By Carol Costello and Ronnie Berke, CNN
(CNN) – You see it everywhere – in videos, movies and even TV shows. Young women who are rude, crude and sometimes very, very drunk. Are we living in a “dirty girl” culture? Or are these just examples of kids having fun and nothing to worry about? Time for a Gut Check.
The newest “dirty girl” is the violent tween in the movie, “Kick Ass.” Her potty-mouth rants would do Chelsea Handler proud. Handler, whose raunchy sex talk and love of alcohol have fueled three best-sellers, is more popular than ever.
Pop star Ke$ha’s hit song “Tik Tok” celebrates promiscuity and drinking until you pass out in a stranger's bathtub. Her catchy tune goes: “Before I leave, brush my teeth with a bottle of Jack.”
Some, like social commentator Nancy Giles, find the trend alarming. “There seems to be this strange ... hazing ritual or a badge of honor, how drunk can you get, how bad can you behave? How close to the edge can you go? I don't get it.”
Giles says it's as if girls are celebrating the worst of frat boy behavior as a way to female empowerment. Some young women agree.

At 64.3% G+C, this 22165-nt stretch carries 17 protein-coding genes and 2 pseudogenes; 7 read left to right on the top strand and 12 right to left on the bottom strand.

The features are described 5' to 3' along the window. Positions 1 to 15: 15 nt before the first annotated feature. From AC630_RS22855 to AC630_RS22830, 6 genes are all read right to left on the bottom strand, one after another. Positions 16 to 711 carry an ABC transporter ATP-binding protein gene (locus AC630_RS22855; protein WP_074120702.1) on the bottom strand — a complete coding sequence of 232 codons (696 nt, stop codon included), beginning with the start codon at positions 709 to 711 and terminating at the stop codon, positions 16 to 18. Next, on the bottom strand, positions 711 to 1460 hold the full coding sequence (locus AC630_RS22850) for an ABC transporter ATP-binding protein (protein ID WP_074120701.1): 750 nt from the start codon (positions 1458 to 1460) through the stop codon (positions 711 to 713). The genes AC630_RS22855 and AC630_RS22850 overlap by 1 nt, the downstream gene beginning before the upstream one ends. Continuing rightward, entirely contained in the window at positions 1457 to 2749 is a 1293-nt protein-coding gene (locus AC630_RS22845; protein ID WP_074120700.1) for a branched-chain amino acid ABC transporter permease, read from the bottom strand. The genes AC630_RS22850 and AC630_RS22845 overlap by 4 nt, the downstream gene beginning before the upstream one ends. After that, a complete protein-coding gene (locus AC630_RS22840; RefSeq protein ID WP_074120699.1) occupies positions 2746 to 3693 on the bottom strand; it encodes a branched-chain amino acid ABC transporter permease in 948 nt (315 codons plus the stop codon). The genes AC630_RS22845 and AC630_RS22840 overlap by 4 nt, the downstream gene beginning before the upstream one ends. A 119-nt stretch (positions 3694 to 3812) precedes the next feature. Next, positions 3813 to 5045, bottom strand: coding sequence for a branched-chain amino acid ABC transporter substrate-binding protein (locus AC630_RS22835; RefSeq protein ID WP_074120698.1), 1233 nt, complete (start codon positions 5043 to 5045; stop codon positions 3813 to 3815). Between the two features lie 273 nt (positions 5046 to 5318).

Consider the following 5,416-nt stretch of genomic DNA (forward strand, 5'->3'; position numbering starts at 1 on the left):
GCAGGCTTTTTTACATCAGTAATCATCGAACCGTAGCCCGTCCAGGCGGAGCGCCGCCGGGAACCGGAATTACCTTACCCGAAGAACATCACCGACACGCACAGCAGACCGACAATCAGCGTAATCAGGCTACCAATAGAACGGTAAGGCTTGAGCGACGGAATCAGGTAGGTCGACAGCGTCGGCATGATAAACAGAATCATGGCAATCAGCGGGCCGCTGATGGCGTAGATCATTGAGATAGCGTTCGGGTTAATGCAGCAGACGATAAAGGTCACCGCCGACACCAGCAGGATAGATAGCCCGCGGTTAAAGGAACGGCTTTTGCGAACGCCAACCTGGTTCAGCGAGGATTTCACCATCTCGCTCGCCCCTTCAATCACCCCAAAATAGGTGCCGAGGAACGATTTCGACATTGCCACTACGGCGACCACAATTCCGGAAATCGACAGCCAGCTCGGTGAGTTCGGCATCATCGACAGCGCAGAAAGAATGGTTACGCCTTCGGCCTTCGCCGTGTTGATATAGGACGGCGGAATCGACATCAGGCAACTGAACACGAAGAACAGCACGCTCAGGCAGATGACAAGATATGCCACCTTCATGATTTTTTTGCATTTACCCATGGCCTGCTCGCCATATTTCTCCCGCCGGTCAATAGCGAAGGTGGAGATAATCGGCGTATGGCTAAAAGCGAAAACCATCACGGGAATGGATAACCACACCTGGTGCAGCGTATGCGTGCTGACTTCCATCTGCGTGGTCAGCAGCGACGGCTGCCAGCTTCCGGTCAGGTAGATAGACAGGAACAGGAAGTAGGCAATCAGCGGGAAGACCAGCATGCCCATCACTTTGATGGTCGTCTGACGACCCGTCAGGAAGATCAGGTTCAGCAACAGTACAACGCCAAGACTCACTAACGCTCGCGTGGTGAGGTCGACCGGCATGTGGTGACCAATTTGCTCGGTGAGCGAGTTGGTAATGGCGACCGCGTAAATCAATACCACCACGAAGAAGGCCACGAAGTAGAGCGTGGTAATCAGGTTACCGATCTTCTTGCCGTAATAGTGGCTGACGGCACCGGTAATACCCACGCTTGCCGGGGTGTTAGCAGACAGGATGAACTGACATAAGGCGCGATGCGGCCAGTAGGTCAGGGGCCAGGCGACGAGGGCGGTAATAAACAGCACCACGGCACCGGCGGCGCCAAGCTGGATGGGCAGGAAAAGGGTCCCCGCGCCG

“Women are becoming more comfortable with themselves and their sexuality,” says Lauren Casiva, 24, in Washington, DC. “They realize that it’s okay to behave as men behave.”
When it comes to binge drinking, experts say, sadly, women are up to the challenge. According to Southern Illinois University, in 1996, 33 percent of women admitted to binge drinking or having five drinks in one sitting – in the prior two weeks.
In 2008, that percentage shot up to nearly 41 percent. It’s a disturbing trend to feminist editor Jaclyn Friedman, whose book “Yes Means Yes,” explores the problem of date rape. She says women having fun and making stupid mistakes is one thing, but adopting destructive, raunchy behavior is, well – scary.
“When it comes to sexual assault, most rapists use alcohol to facilitate sexual assault.” Friedman says the real problem is a lack of reality-based role models. In our popular culture, women are either depicted as angelic, as in Taylor Swift – or Snooki, in “Jersey Shore.” There’s no one left in the middle.
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